*countable infinities only
gmaxwell at gmail.com
Tue Jun 12 19:49:44 UTC 2012
On Tue, Jun 12, 2012 at 2:27 PM, Peter Jones <pjones at redhat.com> wrote:
> No, they literally cannot do that. Having a special debugging key that
> chains to a CA key that's in the key database (DB), which would allow the
> ability to do kernel debugging activities which could, for example, write
> to arbitrary memory, would completely obviate the ability of Secure Boot
> to be effective at all.
> The scenario you describe /cannot/ work.
Here is one fairly simple way, as an example— When you register as a
developer with Microsoft you run a tool on the your target system to
extract the trusted boot identity and they return to you signed
certificate that says this particular piece of hardware is allowed to
boot unconfined. You give this certificate to your Secure Boot signed
bootloader and it lets you choose to boot an unprotected debugging
enabled kernel— but only on the hardware you've registered.
Because many though not all systems shipping _now_ are trusted boot
compatible I expect this to be even more true in the post UEFI world.
Developers haven't found needing special hardware for hardware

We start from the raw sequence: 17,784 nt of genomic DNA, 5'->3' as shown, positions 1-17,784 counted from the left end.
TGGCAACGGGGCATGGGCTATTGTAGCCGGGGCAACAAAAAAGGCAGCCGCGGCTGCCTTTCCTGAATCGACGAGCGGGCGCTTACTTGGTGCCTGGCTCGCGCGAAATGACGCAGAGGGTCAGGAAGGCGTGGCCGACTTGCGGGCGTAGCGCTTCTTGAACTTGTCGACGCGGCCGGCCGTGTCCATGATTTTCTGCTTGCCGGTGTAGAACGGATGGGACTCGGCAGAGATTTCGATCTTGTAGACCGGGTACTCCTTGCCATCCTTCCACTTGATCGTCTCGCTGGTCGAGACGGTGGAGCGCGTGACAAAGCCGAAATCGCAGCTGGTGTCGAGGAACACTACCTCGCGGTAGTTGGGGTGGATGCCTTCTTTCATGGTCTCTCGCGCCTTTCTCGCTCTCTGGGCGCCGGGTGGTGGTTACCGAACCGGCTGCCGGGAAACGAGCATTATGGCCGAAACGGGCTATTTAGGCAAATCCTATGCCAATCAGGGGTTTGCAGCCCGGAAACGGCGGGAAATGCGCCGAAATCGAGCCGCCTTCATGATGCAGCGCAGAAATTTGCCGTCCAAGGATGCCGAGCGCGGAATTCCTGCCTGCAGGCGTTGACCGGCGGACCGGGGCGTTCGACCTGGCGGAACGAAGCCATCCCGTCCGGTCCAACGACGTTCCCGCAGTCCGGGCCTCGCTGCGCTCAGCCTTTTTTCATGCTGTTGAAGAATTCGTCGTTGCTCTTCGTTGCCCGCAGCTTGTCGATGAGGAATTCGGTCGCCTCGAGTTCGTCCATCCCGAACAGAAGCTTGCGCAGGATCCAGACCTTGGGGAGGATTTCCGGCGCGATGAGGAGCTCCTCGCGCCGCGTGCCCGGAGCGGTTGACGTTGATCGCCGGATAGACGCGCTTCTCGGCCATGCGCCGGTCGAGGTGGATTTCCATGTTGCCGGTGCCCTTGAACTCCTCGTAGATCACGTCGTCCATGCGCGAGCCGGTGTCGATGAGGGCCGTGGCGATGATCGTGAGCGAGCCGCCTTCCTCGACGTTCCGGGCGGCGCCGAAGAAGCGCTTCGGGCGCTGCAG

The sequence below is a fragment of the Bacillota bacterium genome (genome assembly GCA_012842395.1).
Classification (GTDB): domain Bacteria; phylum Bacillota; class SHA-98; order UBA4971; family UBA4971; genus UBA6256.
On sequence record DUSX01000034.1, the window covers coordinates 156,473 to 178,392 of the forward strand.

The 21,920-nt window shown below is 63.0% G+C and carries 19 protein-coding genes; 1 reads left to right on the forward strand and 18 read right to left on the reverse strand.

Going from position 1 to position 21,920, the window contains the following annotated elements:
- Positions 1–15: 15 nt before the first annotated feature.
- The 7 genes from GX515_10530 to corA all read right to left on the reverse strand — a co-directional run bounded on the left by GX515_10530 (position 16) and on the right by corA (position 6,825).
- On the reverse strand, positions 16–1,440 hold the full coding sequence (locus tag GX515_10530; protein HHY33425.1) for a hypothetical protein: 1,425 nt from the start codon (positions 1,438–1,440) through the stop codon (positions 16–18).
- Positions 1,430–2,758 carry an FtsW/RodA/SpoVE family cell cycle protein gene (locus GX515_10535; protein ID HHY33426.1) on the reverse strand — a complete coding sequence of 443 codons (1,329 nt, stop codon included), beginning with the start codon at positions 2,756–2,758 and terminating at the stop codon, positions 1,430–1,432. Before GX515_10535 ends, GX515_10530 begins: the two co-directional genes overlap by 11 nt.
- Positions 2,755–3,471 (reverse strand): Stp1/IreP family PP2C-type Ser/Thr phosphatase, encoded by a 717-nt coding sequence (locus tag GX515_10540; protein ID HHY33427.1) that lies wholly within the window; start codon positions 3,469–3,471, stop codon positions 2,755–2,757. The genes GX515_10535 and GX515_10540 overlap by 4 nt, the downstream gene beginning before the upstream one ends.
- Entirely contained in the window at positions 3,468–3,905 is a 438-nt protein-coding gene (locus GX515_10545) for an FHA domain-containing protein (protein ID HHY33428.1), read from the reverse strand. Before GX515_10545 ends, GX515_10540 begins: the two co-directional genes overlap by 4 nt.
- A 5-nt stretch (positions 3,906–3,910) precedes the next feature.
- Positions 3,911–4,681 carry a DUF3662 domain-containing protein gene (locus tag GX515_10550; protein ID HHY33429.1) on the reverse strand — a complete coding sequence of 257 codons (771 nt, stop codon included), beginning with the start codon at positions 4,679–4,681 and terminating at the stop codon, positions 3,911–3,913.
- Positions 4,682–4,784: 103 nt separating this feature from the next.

virtualization to be a big deal, so requiring TXT extensions doesn't
sound like much more to me.
There are also many other less good options, e.g. requiring special
developer hardware as has been done at times in the mobile space, but
I don't really need to invoke them because the standard commodity
hardware will have all the required components if not in the
immediately coming generation then in the next product cycle. There
is nothing contrived in this argument— executing this kind of control,
for good or bad purposes, is exactly what this technology is being
(And, of course, Microsoft has been using signed drivers for some
time— at least partially because the ecosystem around windows has been
a bit too free wheeling for their tastes and ability to support)
The notion that locking down the systems is incompatible with enabling
(at least some kinds of) development is simply disproven by the
vigorous development we see on locked down devices. As as been argued
here to excuse the lockdown of Fedora, developers are often willing
and able to take some additional steps— especially in the context of
commercial development for the worlds most popular platform.
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